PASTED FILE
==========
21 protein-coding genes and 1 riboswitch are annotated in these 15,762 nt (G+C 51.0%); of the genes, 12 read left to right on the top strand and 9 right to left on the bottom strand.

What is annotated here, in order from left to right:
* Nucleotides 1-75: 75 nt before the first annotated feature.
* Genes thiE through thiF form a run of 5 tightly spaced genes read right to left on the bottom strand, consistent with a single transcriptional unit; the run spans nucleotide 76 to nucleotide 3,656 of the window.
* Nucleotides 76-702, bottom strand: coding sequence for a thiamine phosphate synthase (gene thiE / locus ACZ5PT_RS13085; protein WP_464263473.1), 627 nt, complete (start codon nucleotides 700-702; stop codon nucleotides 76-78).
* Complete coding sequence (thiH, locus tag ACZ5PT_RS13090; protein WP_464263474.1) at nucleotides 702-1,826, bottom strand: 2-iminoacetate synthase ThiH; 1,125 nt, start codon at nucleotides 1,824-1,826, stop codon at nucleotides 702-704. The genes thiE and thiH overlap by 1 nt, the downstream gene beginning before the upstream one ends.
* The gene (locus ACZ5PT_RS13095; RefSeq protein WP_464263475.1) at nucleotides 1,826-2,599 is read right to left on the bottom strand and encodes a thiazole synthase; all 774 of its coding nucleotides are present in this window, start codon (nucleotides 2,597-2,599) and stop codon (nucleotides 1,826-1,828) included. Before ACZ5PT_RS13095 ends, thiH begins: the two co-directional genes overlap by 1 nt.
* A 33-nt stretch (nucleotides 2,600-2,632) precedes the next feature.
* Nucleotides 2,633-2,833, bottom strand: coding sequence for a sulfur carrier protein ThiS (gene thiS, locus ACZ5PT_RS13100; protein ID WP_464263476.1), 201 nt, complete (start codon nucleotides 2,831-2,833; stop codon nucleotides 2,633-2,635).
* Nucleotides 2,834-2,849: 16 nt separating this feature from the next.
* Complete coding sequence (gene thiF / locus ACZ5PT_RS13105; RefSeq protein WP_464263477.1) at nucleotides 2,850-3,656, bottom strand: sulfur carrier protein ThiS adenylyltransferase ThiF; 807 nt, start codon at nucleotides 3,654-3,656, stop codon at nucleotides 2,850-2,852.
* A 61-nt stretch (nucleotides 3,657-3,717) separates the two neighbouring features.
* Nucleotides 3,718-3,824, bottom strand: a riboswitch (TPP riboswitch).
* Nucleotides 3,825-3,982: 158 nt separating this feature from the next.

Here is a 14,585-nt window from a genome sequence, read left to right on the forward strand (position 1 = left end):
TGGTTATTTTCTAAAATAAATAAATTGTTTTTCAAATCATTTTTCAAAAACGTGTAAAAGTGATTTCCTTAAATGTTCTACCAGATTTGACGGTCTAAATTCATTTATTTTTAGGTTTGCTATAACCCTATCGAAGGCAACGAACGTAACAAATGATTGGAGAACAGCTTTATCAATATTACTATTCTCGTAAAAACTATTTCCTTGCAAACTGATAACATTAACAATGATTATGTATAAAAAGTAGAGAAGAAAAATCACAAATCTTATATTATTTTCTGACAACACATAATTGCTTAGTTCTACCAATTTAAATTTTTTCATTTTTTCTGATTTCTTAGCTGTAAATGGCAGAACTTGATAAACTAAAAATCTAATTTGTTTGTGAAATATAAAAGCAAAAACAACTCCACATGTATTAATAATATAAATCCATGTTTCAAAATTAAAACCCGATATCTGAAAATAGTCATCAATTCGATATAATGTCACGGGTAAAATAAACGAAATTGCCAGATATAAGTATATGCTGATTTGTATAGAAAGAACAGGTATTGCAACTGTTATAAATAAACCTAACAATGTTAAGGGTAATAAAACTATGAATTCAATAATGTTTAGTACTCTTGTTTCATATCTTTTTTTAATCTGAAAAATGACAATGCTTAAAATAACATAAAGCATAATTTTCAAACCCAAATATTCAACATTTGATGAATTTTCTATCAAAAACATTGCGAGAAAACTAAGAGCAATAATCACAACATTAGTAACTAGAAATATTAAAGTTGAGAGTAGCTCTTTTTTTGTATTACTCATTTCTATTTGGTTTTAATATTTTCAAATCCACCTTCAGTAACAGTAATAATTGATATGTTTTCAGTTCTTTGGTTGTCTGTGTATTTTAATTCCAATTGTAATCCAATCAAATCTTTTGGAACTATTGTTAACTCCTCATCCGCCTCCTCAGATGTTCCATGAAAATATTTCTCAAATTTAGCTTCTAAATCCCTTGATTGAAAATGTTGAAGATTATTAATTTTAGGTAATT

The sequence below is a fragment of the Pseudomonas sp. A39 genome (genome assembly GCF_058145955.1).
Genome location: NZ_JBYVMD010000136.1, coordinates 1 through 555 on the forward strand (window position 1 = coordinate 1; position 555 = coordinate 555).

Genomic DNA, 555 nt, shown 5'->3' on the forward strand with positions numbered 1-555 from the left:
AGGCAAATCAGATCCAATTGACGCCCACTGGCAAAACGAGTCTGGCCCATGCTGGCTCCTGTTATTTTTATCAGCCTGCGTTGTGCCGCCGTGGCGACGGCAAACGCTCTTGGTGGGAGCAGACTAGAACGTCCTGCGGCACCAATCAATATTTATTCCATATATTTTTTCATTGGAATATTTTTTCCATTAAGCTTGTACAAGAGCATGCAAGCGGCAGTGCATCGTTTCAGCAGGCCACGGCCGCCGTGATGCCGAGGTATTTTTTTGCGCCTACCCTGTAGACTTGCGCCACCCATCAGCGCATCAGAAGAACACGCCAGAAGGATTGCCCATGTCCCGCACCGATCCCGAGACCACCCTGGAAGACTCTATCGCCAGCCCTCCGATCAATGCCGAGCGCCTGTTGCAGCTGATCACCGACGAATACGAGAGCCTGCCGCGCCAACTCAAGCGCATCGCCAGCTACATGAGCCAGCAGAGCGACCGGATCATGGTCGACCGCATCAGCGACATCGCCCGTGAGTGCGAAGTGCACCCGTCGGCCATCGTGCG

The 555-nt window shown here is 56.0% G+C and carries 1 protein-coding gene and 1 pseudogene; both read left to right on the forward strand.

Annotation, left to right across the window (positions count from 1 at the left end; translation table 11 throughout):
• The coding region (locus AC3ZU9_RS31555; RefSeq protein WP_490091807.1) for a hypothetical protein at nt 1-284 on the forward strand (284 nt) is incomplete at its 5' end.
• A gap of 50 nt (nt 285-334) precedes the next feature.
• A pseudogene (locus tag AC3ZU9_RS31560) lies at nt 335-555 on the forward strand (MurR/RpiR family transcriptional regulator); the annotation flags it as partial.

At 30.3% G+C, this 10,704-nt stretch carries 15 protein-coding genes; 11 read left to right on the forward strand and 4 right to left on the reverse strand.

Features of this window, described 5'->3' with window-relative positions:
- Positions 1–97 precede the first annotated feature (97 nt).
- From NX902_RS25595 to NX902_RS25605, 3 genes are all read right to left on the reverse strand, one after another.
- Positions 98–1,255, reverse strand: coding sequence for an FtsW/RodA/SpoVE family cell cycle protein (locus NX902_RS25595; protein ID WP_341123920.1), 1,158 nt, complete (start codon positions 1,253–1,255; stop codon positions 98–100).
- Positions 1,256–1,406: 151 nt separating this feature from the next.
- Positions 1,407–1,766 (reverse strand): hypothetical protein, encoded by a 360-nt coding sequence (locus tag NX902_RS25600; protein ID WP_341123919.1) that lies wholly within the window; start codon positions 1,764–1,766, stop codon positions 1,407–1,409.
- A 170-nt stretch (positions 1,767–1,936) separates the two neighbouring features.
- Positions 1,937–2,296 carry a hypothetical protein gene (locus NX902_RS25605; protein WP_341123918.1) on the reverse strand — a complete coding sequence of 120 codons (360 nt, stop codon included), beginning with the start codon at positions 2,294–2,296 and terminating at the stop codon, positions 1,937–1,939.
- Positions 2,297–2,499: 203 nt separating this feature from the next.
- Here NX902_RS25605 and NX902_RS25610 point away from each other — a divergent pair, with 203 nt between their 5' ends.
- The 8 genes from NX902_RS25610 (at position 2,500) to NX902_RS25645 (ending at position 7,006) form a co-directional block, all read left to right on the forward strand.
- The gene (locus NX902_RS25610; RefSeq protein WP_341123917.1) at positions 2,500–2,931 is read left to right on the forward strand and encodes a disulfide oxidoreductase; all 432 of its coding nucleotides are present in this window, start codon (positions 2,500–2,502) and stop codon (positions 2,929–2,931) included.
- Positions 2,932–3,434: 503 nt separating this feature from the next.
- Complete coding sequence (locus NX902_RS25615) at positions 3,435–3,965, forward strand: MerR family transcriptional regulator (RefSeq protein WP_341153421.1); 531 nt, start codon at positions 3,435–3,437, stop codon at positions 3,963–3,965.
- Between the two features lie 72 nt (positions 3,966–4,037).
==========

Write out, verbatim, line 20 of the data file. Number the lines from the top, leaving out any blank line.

AGGCAAATCAGATCCAATTGACGCCCACTGGCAAAACGAGTCTGGCCCATGCTGGCTCCTGTTATTTTTATCAGCCTGCGTTGTGCCGCCGTGGCGACGGCAAACGCTCTTGGTGGGAGCAGACTAGAACGTCCTGCGGCACCAATCAATATTTATTCCATATATTTTTTCATTGGAATATTTTTTCCATTAAGCTTGTACAAGAGCATGCAAGCGGCAGTGCATCGTTTCAGCAGGCCACGGCCGCCGTGATGCCGAGGTATTTTTTTGCGCCTACCCTGTAGACTTGCGCCACCCATCAGCGCATCAGAAGAACACGCCAGAAGGATTGCCCATGTCCCGCACCGATCCCGAGACCACCCTGGAAGACTCTATCGCCAGCCCTCCGATCAATGCCGAGCGCCTGTTGCAGCTGATCACCGACGAATACGAGAGCCTGCCGCGCCAACTCAAGCGCATCGCCAGCTACATGAGCCAGCAGAGCGACCGGATCATGGTCGACCGCATCAGCGACATCGCCCGTGAGTGCGAAGTGCACCCGTCGGCCATCGTGCG